- Applying too much lipstick will cause it to bleed faster. If you apply the right amount, you should only need to retouch after eating (or not even then, if you’re Jen Brill).
- Resist the urge to turn up the volume on the rest of your makeup to match your bright lip.

In conclusion: I now think of lipstick the way I think of karaoke, which is to say I’m somewhat cautious of it, but I realize it’s much less about a god-given gift than it is about committing to it and feeling confident. Sometimes we can’t be tied down to what’s “recommended” for us: big or small lips, pear or apple shapes, large or small busts. And I, for one, no longer care to be advised that dark colors will make my lips look smaller. Do you see Lily Cole, KStew, or Jennifer Aniston backing down? No. Rules are meant to be broken.

—Mackenzie Wagoner

Mackenzie Wagoner—the newest member of Team ITG!—photographed by Emily Weiss in New York on May 13, 2013. [2,3] Photos by Mackenzie Wagoner, [4] Jennifer Aniston, [5] Kristen Stewart, [6] Lily Cole

Let’s Talk About It! JOIN IN
  • bacardi chaser

    :D this is so true. most things that shouldn´t suit me actually do. i love red lips!

  • Frenchgoose

    aaarrgh I am so sh*t scared of bright lipstick yet I want to wear it soooo bad, my lips are so little (i also had teeth taken out because my mouth just couldnt handle the amount ivory)... today I'm going to try it! thx for the boost xx

  • mytai

    "I now think of lipstick the way I think of karaoke, which is to say I’m somewhat cautious of it, but I realize it’s much less about a god-given gift than it is about committing to it and feeling confident." - I feel like that line should be taped above every woman's mirror.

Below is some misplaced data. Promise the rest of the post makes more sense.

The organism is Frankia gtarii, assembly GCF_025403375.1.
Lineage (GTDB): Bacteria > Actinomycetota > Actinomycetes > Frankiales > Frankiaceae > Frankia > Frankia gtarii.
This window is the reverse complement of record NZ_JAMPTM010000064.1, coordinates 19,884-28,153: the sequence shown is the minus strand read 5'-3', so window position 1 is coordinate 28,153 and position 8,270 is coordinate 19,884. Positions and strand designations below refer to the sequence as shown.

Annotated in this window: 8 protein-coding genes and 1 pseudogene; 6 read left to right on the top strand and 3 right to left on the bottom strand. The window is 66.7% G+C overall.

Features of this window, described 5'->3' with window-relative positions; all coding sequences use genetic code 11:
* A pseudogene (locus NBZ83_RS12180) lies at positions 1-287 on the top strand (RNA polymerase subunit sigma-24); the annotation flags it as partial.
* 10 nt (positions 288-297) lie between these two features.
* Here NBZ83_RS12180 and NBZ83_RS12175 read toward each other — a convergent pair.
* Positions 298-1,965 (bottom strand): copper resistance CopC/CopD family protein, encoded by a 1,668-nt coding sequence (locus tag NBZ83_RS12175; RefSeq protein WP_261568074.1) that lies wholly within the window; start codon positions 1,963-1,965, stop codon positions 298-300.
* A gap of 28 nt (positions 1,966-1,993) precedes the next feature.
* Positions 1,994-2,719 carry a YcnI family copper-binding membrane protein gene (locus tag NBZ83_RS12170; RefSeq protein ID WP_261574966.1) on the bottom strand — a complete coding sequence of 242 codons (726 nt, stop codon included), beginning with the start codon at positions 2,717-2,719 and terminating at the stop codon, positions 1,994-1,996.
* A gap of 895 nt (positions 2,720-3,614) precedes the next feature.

Re; the small mouth - I'm the opposite - I've always felt like I had giant lips, which are fairly pigmented for how bleakly pale I can be, AND I have chiclet-y teeth. So any lip ornamentation outside of some light chapsticking made me feel garish and overdone. I think I was probably the last person on earth to hear about Ruby Woo, but when I did it was pretty magical. The matte quality of it makes everything all better. My other favorite (thanks to Lisa Eldridge) is Maybelline's 14 Hour Super Stay in Ravishing Rouge (065).

    Now I'm wishing I'd woken up earlier and had something more exciting on my lips than a slick of EA 8 hour cream.

  • murt

    Great post - I have smaller lips too and have struggled in the past with wearing darker lipstick. Lisa Eldridge just did a tutorial on this - - but she advocates for overdrawing the lips, which I'm not sure about.... I kind of think it's a bit old-fashioned, except maybe for getting a different look when going out at night. I'm curious about other peoples' opinions on this.

    • Suzanne

      I think overdrawing the lips usually looks odd.

    • magpie

      There's a difference between overdrawing a little and a lot. In the image you posted above, the bright red mouth on the right looks weird--at least in part because the color's placed too far out and the lines are too straight. The middle (neutral color) shape, which follows the natural lip shape but goes just a little over the line, would be perfect for a bright lip as well, day or night.

    • Jane S

      Except she does it so well. I really thought it looked natural. But then again, I'm such a Lisa acolyte, she could line the lips with a Sharpee and I'd still think it looked great.

  • Chelsea Adilia

    Endearing, relatable, & well- written. Welcome to ITG Mackenzie!

  • Abigail Purcell

    This made me feel so good! I have tiny lips and struggled with doing anything to my lips other than some lip gloss. Always looked a bit off-putting when I have a full face of makeup but lips are bare. In the past two years (I'm 31 now) I've been watching more makeup tutorials online and I just went ahead and got some lipsticks in different shades and formulas (matte, satin, etc.) and have been complimented and noticed for going with bolder lips even if they are small in size!

  • BuddyBuddy

    Ha, "How cute!" :) Love the insight!

  • Pat

    LOVE, LOVE, LOVE this post... REALLY. but am still not encouraged to try... unfortunately.... my lips are so thin and small that anything more than Chanel Rouge Coco Paradis makes me feel ridiculous (seriously, all of the lips in the pictures above look bigger than mine)

    • M.

      I have rather big lips, Pat, and I thought these girls on the photos did not have small lips ! I have friends that have way thinner lips ~and they look gorgeous by the way

  • magpie